Preprint Article Version 1 Preserved in Portico This version is not peer-reviewed

Not Ready to Kwit? A Mobile App Preparation Program for Smoking Cessation: Assessing Feasibility in Ecological Context

Version 1 : Received: 6 September 2021 / Approved: 14 September 2021 / Online: 14 September 2021 (15:32:58 CEST)

How to cite: Bustamante, L.; Ehrminger, M.; Romo, L. Not Ready to Kwit? A Mobile App Preparation Program for Smoking Cessation: Assessing Feasibility in Ecological Context. Preprints 2021, 2021090245 (doi: 10.20944/preprints202109.0245.v1). Bustamante, L.; Ehrminger, M.; Romo, L. Not Ready to Kwit? A Mobile App Preparation Program for Smoking Cessation: Assessing Feasibility in Ecological Context. Preprints 2021, 2021090245 (doi: 10.20944/preprints202109.0245.v1).

Abstract

Aim: The main purpose of this feasibility study was to estimate compliance and acceptability rate of a 9-Steps mobile app preparation program. Subsequently, to assess its impact regarding attitudes towards smoking cessation. Methods: The program was only available on versions above iOS 13.3. The ecological study collected user’s data via the app from 04/07/2021 to 28/07/2021. Results: A total of 2331 ecological users completed onboarding; 1926 users (73.9%) completed the step 0 and only 265 users continued in step 1. On average, participants actively engaged with intra-steps activities (85,1%). Most users were highly satisfied at the end of each step. On average 86% found the content of each step comprehensive and relevant. Mann-Whitney tests demonstrated positive changes in attitudes toward smoking cessation on the less confident users: willing (3 to 5, p <.05); confidence (3 to 5, p <.001) and readiness to quit (3 to 5, p <.001). Conclusions: This ecological study corroborates the expected dropout between first use and regular use of health mobile apps. However, engagement and satisfaction rates support the feasibility and acceptability of a 9-step preparation program. Additional research is needed to better understand determinants of regular use of mobile apps and its impact on the target behavior.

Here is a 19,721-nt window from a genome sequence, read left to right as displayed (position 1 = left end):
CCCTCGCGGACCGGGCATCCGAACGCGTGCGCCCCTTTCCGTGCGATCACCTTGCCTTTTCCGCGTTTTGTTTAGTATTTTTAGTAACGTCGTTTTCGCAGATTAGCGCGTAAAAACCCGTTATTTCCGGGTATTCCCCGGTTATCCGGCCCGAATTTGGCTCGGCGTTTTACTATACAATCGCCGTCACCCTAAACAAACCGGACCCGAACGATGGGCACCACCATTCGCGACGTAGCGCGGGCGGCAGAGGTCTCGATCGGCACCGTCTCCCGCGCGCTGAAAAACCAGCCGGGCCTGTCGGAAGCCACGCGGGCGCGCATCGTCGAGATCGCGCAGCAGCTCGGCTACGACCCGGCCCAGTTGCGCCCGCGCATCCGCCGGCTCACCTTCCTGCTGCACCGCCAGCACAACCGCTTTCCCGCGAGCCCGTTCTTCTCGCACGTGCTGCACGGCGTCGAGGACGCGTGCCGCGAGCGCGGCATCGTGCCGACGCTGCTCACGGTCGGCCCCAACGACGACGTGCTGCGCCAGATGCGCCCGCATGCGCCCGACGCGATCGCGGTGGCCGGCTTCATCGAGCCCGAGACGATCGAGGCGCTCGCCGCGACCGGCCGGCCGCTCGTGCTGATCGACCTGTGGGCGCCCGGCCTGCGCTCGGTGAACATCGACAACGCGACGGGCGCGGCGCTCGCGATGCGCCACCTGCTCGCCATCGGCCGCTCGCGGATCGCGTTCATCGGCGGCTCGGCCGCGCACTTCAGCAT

Keywords

Smoking cessation; digital therapeutics; behavior change techniques; feasibility; engagement, preparation phase; attitudes toward change, functionality

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